Assaulting cops? Get ready to lose passport!
Anyone daring to assault a Mumbai police personnel on duty will risk losing his passport, PAN card and even action under laws applicable to gangsters.
Mumbai: Anyone daring to assault a Mumbai police personnel on duty will risk losing his passport, PAN card and even action under laws applicable to gangsters.
These are among a series of stringent measures announced by Mumbai Police to tackle growing instances of assaults on its personnel, especially traffic policemen and policewomen on duty in the past few months.
Apart from the regular Indian Penal Code sections dealing with such attacks, the Mumbai Police will walk an extra mile to instill fear among those found guilty of such crime, Police Commissioner Satyapal Singh warned here late Friday.
Such offenders will not be issued `character certificates` by police, mandatory for getting passports, and police will recommend cancelling their passports, deny renewals and cancel the driving and arms licences permanently.
The offices, companies or employers of such offenders shall also be informed about the conduct of their employees, Singh declared.
The police have warned that such attacks would attract proceedings against the offender under the dreaded Maharashtra Prevention of Dangerous Activities Act (MPDA), 1981.
Generally invoked against gangsters or habitual criminals, MPDA allows police to throw offenders or potentially dangerous people into lock-up for up to three months without bail.
If such attackers do not surrender, they may issue `look-out` notices against them and they may be prevented from travelling abroad, and police would object to them joining government services.
The police will start compiling a list of such known miscreants along with their personal details, pictures, fingerprints, employment or business details, copies of their PAN and UID cards, passport, driving and arms licenses, with the local police stations.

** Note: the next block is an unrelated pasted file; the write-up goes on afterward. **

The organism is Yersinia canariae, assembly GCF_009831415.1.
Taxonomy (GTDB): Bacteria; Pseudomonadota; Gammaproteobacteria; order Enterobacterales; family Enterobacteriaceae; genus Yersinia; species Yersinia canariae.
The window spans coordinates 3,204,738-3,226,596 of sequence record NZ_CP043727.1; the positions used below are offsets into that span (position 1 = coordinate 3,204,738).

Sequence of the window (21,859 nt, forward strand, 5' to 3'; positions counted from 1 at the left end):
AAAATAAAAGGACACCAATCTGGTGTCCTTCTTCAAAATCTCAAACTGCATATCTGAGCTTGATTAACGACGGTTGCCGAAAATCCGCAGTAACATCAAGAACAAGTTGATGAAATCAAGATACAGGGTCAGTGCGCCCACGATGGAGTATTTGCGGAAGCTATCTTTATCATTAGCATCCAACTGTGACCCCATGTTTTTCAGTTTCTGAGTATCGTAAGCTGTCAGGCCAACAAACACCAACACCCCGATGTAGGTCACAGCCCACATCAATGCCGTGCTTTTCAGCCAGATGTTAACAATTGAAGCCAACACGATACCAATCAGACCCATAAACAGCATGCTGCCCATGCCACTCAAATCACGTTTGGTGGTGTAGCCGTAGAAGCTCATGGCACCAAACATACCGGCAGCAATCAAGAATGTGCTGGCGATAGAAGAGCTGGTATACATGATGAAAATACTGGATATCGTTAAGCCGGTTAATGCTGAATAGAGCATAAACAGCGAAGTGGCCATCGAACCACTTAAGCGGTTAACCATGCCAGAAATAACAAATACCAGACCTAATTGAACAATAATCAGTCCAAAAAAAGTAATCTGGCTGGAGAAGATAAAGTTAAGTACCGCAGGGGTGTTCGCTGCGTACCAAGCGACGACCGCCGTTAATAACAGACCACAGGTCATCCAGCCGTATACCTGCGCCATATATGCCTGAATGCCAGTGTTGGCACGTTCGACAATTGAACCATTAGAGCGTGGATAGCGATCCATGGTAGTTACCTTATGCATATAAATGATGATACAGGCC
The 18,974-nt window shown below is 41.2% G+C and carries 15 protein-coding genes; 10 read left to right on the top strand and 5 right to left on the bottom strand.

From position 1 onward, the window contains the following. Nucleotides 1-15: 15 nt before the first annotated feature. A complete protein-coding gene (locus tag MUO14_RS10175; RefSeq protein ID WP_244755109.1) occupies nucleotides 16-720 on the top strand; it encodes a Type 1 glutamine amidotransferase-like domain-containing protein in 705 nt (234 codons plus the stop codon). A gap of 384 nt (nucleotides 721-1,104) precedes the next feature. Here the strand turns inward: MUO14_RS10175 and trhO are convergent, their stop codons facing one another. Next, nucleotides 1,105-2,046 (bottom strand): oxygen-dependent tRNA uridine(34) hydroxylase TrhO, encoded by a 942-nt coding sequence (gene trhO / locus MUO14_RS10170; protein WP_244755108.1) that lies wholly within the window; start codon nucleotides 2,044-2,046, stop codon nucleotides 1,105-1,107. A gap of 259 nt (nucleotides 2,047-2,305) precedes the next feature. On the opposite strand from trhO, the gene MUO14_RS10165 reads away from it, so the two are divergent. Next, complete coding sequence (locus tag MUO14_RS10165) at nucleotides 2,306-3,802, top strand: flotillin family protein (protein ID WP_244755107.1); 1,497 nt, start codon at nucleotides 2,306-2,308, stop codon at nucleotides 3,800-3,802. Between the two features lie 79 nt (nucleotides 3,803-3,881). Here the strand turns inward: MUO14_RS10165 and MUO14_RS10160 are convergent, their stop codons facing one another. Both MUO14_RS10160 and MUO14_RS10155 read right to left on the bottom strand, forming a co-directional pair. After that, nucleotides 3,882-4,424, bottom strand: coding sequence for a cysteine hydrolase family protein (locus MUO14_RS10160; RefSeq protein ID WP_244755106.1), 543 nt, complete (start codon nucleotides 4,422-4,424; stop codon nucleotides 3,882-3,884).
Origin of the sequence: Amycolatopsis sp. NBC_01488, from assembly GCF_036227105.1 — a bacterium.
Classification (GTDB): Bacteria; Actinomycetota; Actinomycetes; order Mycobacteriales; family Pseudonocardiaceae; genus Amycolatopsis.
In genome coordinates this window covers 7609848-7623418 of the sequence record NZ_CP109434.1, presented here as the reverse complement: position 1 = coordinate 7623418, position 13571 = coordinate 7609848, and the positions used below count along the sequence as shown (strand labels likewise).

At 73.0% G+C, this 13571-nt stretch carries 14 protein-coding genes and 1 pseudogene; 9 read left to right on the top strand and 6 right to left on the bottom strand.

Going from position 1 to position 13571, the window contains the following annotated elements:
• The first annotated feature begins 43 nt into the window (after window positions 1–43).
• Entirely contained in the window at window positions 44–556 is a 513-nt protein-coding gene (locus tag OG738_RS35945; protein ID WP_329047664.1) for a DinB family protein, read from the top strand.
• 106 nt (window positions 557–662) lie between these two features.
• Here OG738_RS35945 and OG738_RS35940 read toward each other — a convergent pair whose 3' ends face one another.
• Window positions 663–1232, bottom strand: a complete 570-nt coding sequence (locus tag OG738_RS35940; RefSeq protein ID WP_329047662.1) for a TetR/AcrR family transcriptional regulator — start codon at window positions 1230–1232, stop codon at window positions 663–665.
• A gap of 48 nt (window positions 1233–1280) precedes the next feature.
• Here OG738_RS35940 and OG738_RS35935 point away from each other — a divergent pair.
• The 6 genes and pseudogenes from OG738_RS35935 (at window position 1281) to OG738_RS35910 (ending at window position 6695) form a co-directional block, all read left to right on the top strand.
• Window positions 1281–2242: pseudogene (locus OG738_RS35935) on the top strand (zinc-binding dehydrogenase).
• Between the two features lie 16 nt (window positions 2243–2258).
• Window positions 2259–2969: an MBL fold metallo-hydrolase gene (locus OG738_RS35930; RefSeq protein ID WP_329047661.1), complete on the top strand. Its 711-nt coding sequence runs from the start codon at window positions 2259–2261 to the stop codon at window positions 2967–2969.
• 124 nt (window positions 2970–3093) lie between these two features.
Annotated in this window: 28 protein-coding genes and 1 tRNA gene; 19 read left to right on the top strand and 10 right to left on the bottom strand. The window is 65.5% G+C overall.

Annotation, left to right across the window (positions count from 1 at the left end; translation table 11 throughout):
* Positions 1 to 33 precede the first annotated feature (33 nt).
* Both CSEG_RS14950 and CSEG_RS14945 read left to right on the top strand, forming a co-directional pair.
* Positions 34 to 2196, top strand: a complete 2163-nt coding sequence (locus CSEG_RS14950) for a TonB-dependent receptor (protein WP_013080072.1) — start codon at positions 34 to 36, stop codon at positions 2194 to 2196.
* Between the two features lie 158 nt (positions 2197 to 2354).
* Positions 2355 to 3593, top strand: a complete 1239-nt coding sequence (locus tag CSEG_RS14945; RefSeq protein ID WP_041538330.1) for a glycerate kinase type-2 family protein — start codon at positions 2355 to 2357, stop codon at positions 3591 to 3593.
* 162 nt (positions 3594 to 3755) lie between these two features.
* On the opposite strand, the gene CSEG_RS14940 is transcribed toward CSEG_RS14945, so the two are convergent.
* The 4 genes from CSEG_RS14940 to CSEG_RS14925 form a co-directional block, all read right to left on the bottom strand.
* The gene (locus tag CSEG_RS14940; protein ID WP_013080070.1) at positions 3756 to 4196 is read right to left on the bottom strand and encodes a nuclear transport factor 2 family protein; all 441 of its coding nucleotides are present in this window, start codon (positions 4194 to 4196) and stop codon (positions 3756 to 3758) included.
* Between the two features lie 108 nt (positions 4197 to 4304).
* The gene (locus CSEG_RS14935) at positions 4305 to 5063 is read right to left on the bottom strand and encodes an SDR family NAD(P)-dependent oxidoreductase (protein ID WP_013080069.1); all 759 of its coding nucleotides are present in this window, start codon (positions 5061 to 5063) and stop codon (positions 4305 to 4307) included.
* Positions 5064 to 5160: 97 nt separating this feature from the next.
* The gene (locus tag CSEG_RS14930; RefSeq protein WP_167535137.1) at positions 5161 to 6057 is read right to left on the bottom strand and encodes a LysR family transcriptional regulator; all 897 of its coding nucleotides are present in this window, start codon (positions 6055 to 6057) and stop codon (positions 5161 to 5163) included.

Justifying the strict measures, Singh said that attacks on cops would be considered "an attack on the government, and if not tackled urgently, could send a wrong signal to the people."
"People would start thinking that if a police force cannot protect itself, how can it protect the society. There will be zero tolerance of such incidents," Singh said grimly.
Singh`s directives came in the wake of a series of attacks on on-duty cops in the past few months, starting with the assaults of policemen during the Aug 11 rally by some Muslim groups at Azad Maidan.
With this move, Mumbai police will add another feather of discipline to the already strict implementation of traffic rules and discipline in the city, reputed to be the most stringent in the country.
Drunken driving, speeding, honking in silence zones and violating other traffic norms are not forgiven and many have learnt it the hard way with jail terms or cancellation of their driving licences in the past couple of years.